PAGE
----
Nor my father, nor my brother.
      That thought makes me sad. 
      Father, where are you now?
      I want to see your face.
      Mother, please come back to me.
      When your letter came
      I cried and cried. 
      So I walk alone today
      The entire world forgets me.
      I wish I had some parents
      To wipe away my tears. 
      Father, where are you now?
      I want to see your face.
      Mother, please come back to me.’ 
      There was a lump in Ah-tar’ throat and the tears rolled down her cheeks. Her lips were trembling, and she could not muster a sound. She didn’t need to hear any more, or ask any questions. The man’s song ‘Father, where are you now?’, ‘Mother, please come back to me’ painted as full a picture as she needed of life in the orphanage.
      ‘Ah-tar, it’s getting late. We’d better make a donation and then get going.’
      Ma Ma Suu sighed as she spoke. They were both choked up with emotion at what they had seen. Ah-tar nodded and they walked out to the front of the building through the children, the orphans, the abandoned, the disabled and retarded. It was not their fault that they had ended up here. Their parents were poor, or sick, or insane. But it was the children who ended up neglected and deprived of love, living in this orphanage, hoping that someone would become their parents.
      Ah-tar felt deep sorrow for the children. While it might be the parents or the children who had the financial or physical or mental problems, it was always the children who suffered. There is a saying ‘A leaf gets torn whether it falls on the thorn or the thorn falls on it’. In this instance, the thorns had fallen. The young leaves. The young children were innocent. They had committed no crime. But there were still thorns- poverty, sickness, incapacity- that ripped them apart. If places like this orphanage did not exist, who would take responsibility for them and prevent them from being homeless?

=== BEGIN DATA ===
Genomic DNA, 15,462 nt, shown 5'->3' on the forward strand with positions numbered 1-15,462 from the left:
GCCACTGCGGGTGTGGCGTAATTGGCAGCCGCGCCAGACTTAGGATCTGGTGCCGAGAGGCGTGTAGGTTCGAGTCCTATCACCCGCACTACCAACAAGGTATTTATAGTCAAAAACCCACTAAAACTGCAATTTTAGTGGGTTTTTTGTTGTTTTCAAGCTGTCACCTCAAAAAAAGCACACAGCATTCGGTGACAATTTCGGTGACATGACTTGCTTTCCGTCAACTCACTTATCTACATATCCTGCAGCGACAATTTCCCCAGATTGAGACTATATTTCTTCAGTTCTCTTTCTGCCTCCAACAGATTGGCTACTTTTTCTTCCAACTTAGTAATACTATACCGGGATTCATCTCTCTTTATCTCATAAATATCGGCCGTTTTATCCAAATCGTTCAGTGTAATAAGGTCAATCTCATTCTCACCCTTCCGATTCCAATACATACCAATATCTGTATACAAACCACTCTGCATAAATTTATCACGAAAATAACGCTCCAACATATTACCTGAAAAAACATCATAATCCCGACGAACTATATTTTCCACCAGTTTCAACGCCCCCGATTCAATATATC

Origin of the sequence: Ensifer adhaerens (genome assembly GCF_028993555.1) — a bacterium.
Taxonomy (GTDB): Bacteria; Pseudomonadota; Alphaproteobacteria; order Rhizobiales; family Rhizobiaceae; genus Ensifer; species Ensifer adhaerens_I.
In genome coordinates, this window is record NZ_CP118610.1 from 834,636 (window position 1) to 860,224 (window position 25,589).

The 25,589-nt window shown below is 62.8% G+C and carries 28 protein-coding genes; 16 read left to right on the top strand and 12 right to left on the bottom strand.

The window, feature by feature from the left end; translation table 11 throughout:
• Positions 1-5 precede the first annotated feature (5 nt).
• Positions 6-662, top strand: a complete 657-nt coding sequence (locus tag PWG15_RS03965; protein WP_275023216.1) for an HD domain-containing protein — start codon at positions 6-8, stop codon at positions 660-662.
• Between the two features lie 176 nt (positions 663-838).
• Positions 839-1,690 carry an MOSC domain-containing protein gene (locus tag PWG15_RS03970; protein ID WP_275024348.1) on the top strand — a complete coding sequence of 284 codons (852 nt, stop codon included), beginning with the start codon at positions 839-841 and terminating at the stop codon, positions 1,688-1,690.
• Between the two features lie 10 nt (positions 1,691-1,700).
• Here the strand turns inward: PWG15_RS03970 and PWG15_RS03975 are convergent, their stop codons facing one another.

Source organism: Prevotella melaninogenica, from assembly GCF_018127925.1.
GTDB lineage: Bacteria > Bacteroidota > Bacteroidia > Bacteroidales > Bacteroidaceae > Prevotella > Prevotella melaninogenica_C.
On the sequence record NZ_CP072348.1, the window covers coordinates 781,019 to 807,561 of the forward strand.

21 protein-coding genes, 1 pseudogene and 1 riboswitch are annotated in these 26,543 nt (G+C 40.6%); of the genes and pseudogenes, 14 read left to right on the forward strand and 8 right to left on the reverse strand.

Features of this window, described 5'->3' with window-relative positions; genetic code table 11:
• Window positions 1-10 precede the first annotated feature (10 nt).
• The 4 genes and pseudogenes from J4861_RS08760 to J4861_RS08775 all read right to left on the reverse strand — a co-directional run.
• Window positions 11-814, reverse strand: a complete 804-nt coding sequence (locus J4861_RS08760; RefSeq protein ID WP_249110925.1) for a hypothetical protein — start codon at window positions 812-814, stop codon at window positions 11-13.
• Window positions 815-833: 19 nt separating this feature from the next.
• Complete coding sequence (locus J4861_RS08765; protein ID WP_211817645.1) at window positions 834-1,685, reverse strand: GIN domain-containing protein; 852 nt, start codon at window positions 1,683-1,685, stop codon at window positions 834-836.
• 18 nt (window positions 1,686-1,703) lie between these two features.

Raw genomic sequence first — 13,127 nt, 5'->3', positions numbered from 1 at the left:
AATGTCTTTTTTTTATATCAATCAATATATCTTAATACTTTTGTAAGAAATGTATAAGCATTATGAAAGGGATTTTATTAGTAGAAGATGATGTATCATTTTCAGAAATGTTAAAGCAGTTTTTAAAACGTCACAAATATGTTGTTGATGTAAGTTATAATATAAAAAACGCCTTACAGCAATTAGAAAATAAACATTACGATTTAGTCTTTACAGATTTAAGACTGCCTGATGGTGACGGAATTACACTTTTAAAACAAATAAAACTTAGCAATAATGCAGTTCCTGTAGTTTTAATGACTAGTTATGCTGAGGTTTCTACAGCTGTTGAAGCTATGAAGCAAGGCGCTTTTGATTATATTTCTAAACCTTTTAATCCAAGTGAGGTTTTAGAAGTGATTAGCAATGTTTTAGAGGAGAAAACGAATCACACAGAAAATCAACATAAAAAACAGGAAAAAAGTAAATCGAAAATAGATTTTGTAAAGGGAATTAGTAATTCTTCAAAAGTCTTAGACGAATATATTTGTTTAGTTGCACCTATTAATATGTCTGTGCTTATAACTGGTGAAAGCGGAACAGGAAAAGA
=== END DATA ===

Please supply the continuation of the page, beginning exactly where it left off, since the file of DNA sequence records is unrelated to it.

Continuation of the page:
‘Thank you, thank you
      To our friends who take care of us.
      We wish you good health and happiness
      And that we’ll all meet again.’ 
      The children’s farewell rhymes followed them out. They wished them well, with heartfelt goodwill.
      The evening sun was low and falling behind the range of hills. The hunchback woman took Ah-tar’s hand and shook it warmly.
      ‘Do come back won’t you if you’re in the area? We’ll be waiting.’
      ‘I won’t wait until I’m in the area. I’ll be back before then.’
      It was a heartfelt promise. As the song went ‘We’ll meet again…’
      Ah-tar offered up a little prayer on behalf of all children, that they should not be abandoned in an orphanage despite having committed no sin. ‘May they never be punished for sins which they did not commit.’19
 
Dedicated to my fellow Shans whom we met on the White Pagoda in Taunggyi, 23-2-1989.
 
 Ma Thida (Sanchaung)
Published in Youq-shin-amyu-te magazine in June 1989. This story is totally based on the real event that happened during the campaign trip of Daw Aung San Suu Kyi in February 1989. Writer traveled along with her. Only the ending is added while writing the story.
This was translated by Sein Kyaw Hlaing and polished by Vicky Bowman